Wednesday, January 18, 2006

A couple Shaw Bros movies

A couple Shaw Bros movies...

Have Sword Will Travel by Chang Cheh (1969).
Starring the usual and best ones : David Chiang, Ti Lung, Li Ching and Ku Feng.

Like every year, Lord In, assisted by the 'Invincible Village', has to transport an important amount of government gold across China. As Lord In is ill and has lost his martial arts skills, he recruits 2 disciples of a famous master, to accompany the escort safely. Those swordsman and woman are Siang (Ti Lung) and his martial sister Yun Piau-piau (Li Ching) who are in love and are thinking to get married. But of course, this year, the escort is in danger since a fearless band of thieves, the Flying Tiger Stockade (led by Ku Feng) plans to ambush the convoy and steal the gold. At the same time, a lonely, wandering swordsman, Lo (David Chiang), whose martial arts skills are more than impressive, happens to bump into Siang and Piau Piau. Obviously Piau Piau can not resist to this mysterious, valiant knight who is also touched by her trust and kindness. Siang who notices the mutual, yet, unsaid, sympathy shows directly his antiphathy and suspicion towards Lo. But Lo is a heroic, righteous man and will get involved to their difficult task....

The film starts with an opening sequence which actually forshadows the story while presenting the characters and showing the credits with someflashy colours before that we discover the young couple lying in the hay. The story is rather simple and straightforward and delivers a long bloody and final fight for the end. This movie is highly influenced by western (and even the music theme underlines this influence). The film uses several slow-motion (especially during the fights or while Lo is imagining his end), but the pace and the editing is rather fast and to the point. I like David Chiang in this role, very stoic, charismatic and mysterious outsider (typical anti-hero). I also liked the music. Well, I won't say more, but it's a solid and enjoyable swordsplay movie very well made.

Another Chang Cheh... The Assassin (1967)
The movie was directed at the same year than the most known Chang Cheh's movies One-Armed Swordsman. The Assassin features again Wang Yu or Jimmy Wang Yu and Chiao Chiao.

The movie tells the story of the legendary Chinese assassin, Nie Zheng, during the times of the Warring States Period (476-221 BC), based on The Records of the Grand Historian. Like Zhang Yimou's Hero, Nie Zheng is an assassin whose dream is to achieve great deeds for worthy cause in History and whose aim will be to assassinate the Prime Minister of Han.

The movie contains a much more slow pace in order to take time to develop the different steps of the story : Nie Zheng, student of Master Wu until the fall of the school, Nie Zheng flees in another kingdom with with mother and sister, but without his lover and becomes a butcher, the brotherhood with Official Yen, his farewell with Yen (nice scene actually), and so on.... up to the assassination (which could remind us of Hero).....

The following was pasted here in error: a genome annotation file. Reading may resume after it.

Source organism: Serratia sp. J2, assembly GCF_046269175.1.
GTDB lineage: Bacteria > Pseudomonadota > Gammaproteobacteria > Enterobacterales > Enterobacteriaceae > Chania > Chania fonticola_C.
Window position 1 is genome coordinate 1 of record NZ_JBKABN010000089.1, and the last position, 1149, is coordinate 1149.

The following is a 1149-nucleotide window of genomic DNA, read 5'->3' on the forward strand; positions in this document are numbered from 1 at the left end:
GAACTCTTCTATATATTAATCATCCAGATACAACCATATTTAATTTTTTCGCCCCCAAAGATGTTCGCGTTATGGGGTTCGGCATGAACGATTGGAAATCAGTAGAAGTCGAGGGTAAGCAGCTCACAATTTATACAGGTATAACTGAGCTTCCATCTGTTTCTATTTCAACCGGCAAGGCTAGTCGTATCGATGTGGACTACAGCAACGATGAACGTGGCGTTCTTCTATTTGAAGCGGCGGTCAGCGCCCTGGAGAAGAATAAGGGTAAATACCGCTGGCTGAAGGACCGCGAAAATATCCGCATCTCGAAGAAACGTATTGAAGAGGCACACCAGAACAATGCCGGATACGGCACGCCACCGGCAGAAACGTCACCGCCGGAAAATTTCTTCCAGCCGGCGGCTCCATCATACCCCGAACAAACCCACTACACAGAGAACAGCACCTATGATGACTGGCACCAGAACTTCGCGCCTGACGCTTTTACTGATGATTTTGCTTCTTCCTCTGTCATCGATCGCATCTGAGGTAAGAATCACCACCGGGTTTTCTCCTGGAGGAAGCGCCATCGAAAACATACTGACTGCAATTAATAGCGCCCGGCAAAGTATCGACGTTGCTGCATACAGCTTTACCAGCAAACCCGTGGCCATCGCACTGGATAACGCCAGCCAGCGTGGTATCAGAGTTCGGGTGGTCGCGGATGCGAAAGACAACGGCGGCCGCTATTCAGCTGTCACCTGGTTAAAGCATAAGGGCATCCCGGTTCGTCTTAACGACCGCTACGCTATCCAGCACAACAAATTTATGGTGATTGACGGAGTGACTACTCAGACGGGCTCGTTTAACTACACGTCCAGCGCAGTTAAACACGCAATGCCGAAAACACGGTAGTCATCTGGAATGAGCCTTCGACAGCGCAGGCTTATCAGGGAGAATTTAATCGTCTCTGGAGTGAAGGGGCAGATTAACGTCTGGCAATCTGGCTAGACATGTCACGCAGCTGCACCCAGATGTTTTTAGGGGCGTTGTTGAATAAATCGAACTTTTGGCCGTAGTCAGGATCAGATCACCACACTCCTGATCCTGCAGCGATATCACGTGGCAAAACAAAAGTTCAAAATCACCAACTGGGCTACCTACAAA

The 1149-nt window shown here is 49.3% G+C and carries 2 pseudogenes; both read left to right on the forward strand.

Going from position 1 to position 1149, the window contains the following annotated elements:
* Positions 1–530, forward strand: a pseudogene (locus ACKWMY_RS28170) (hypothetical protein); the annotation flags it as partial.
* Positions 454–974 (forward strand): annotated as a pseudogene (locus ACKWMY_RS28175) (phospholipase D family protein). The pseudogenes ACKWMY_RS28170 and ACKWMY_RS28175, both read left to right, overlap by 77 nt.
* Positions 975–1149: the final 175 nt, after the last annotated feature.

The movie is of course heroic, more of historical than action movie (there is more dialogue too), yet, it reserves some swordfight scenes and a bit of blood splashing (I liked the close-up on the blade with drops of blood falling down).

All Men Are Brothers by Chang Cheh and Wu Ma.
Made in 1973, the movie only got released in 1975.
With a title as such we could expected the worse (or laugh).
The movie is actually the sequel of The Water Margin movie made by the same directors.
Seven heroes are chosen for a mission to get rid of a rebel general based in Hangchow after several defeated attempts by other "brothers". The new recruited outlaws are led by Yen Ching (David Chiang again) who with the other six (well apart Black Whirlwind who's too impulsive and whose capacity of thinking a bit further than his muscles and fights is rather slim, but he's a good old lad.. err.. sorry I mean brother) are trying to figure out a way to take the city from the inside. Among those seven fighters, there is a couple, a man and a woman. She's the second woman in the film; the first being a courtisean who introduced the outlaws to the Emperor and made him sign a letter promising the pardon. Actually the first scene, the meeting of the courtisean and David Chiang, is rather implicitly erotic. Knowing that women aren't really seen in their bright sides in most Chang Cheh movies (or their roles are subdued), I guess here there is at least a female warrior. After several flashbacks on the stories of each outlaws, they are heading to this fortress and working out a plan to seize the place....

The movie is a bit more bloody, and goes right into the action, the story is simple, the characters aren't that developped either. The fights, quite a lot, are, I guess, okay. David Chiang is also okay (but I prefer him in Have Sword Will Travel for instance). I was wondering what happened to Ti Lung since he mainly appears, and still briefly, towards the end (it must be because of his costume and the haircut style.... which didn't suit him at all!).
Overall I didn't find the movie very great or memorable (even if it's not bad).

The Wandering Swordsman by Chang Cheh (1970)
with David Chiang and Lily Li.
Very briefly, I liked the movie which stars in a solo leading role David Chiang, with a constant grin on his face, quite playful and arrogant yet naive and for who action precedes thought. A shame that the female role is basicaly inexistant (she keeps crying, even if she once proves that she can fight, but still, and as David Chiang says to her she isn't beautiful when she cries so she should stop crying!). The movie is worth for the music and for David Chiang. Sometimes it really reminds me of some westerns. The last 30 minutes ( two main swordsfight scenes) are rather good too.

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